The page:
Mesenchymal stem cells are known as multipotent and exhibit the potential for differentiation into different cells/tissue lineages, including cartilage, bone, adipose tissue, tendon, ligament. These pluripotent mesenchymal progenitor cells are denoted as stromal or mesenchymal stem cells. Bone marrow contains two main cell types: hematopoetic cells and stromal cells. The stem cells for non-hematopoetic tissues are referred as mesenchymal cells because of their ability to differentiate as mesenchymal or stromal cells. Mesenchymal cells are easily obtainable from bone marrow by means of minimally invasive approach and can be expanded in culture and permitted to differentiate into the desired lineage. The differentiation can be reached by the application of bioactive, signaling molecules, specific growth factors. The transforming growth factor beta (TGFβ) superfamily member proteins such as the bone morphogenetic proteins (BMPs) are the most important factors of chondrogenic and osteogenic differentiation of mesencymal stem cells. From the series of recently indentified, BMP 2,4 and 7 may play an important role in chondrogenic and osteogenic differentiation proteins. Little is still known about the signaling pathway involved in tenogenesis of mesenchymal stem cells, but there are some encouraging data about fibroblastic differentiation and affects of growth factors. The success of growth factor therapy needs a delivery system with biomaterials. Mesenchymal stem cells have become promising vehicles for gene therapy, cell therapy and tissue engineering. The authors deal in these review with the experimental investigations and with the clinical application of the adult bone marrow derived mesenchymal stem cells with bioactive molecules, growth factors.

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Abstract

Teenage pregnancy and motherhood are considered to be pressing social concerns and, in the majority of developed countries, are often viewed as problems in need of solutions. While a number of factors are associated with teenage motherhood, the underlying causes remain elusive. Despite a lack of consensus, policy aimed at ‘solving’ teenage motherhood is typically based on these proposed proximate correlates; addressing these, rather than the cause. Recent appraisals of this approach suggest that it may not be working effectively, if at all, and policy makers might be in need of some novel approaches. This paper discusses how policy decisions concerning reproductive timing may benefit from the perspective provided by evolutionary life-history theory, and why policy ought to take into account the hypothesis that teenage motherhood is the outcome of an adaptive response of an evolved reproductive strategy to conditions of risk and uncertainty; that having children at an earlier age may promote lineage survival when personal future is uncertain.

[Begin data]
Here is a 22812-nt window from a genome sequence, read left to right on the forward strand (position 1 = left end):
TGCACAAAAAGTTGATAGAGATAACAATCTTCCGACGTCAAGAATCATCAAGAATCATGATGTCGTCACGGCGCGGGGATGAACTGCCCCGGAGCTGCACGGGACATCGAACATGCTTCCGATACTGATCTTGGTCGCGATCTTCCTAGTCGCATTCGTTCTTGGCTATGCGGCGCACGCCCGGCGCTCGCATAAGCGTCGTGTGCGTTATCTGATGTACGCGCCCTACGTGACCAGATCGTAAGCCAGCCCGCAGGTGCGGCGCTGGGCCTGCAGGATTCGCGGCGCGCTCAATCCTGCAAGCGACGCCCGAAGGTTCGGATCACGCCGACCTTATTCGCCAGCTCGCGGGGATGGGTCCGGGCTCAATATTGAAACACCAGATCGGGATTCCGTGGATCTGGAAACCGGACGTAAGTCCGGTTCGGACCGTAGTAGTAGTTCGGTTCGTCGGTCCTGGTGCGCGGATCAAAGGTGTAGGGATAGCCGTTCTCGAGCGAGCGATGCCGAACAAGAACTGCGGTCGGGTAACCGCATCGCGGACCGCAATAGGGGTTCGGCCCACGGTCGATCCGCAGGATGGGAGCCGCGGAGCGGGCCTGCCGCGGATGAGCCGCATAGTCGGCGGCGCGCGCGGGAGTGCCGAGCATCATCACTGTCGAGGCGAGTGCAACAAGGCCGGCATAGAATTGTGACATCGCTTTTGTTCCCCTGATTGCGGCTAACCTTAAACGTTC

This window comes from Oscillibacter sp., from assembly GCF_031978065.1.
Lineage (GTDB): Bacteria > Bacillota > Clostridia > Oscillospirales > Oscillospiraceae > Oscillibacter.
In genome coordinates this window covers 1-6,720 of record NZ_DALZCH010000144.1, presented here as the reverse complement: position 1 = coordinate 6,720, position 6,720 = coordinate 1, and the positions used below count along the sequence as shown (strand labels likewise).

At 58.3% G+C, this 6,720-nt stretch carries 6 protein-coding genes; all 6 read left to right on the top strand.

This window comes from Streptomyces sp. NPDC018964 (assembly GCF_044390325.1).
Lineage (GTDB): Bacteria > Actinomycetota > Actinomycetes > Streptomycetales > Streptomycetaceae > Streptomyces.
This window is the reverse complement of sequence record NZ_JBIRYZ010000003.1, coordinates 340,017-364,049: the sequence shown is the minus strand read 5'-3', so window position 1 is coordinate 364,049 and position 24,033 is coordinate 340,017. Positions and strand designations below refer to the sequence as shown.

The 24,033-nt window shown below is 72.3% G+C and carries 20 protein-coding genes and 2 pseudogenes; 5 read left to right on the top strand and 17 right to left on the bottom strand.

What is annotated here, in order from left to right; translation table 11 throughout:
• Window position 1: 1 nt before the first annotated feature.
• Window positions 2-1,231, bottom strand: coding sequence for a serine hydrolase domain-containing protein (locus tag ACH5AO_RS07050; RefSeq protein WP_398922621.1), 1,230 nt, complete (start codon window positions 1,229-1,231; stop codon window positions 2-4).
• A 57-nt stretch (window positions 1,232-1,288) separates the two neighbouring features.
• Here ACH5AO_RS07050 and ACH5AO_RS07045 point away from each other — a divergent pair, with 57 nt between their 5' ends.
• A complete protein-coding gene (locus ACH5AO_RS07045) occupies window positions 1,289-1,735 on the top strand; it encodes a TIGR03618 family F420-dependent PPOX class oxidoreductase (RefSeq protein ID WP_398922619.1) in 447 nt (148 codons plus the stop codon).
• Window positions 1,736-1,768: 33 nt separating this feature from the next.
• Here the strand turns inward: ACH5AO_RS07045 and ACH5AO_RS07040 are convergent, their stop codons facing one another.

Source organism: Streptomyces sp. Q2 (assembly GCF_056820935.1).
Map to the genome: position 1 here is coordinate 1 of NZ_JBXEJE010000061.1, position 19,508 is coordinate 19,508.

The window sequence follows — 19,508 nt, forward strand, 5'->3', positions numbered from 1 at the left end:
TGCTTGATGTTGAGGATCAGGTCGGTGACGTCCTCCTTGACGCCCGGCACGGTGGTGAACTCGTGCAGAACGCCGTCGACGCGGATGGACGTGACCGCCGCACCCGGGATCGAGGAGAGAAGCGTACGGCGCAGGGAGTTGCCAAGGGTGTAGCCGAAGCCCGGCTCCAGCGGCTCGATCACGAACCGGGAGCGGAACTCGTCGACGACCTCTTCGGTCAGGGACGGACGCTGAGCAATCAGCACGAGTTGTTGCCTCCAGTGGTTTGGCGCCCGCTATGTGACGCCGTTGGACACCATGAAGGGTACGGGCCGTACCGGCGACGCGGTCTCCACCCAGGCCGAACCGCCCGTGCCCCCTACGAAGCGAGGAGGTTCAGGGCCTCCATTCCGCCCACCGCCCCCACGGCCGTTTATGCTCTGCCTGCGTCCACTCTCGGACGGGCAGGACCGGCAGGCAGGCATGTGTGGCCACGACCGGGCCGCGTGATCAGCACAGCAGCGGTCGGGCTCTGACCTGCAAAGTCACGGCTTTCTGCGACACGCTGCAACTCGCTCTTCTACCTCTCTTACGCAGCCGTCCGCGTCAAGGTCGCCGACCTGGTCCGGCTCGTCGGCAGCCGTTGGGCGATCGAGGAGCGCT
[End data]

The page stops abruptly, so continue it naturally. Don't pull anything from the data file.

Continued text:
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The present study aims to examine the so-called Tantric Rebirth Movement, which is part of the general context of reforms that involved the whole Chinese Buddhist community at the beginning of the 20th century. It was a time when, probably under the influence of the first Western studies in Buddhology, all Asian Buddhist communities began to re-think their own traditions. In China, the main aim was to reform the monastic education and to compare Chinese Buddhism with its original Indian teachings and other Asian Buddhist traditions. Tantrism was generally considered to have disappeared after its 'golden age' during the Tang dynasty. Due to its esoteric nature, to study Tantrism one had to turn to Tibet or Japan because its lineages had been interrupted in China for centuries. A number of Chinese Buddhist monks began thus to participate in pilgrimages to Tibetan areas, becoming disciples of lamas. On their return to China, many of these monks devoted themselves to spreading the Tibetan teachings - and above all the Vajrayana ones - among Chinese Buddhists. Meanwhile, a similar movement was flourishing in the East, mainly focusing on Japanese Esoteric Buddhism. Many masters went to Japan so as to learn and practice the particular form of Tantrism which was widespread among Tendai and Shingon communities, and which was considered to be closely related to the original Chinese tantric teachings. The intention was the same as the 'reformist' monks, that is to deepen the understanding of a different Buddhist tradition, while at the same time re-vivifying the Chinese tantric lineages.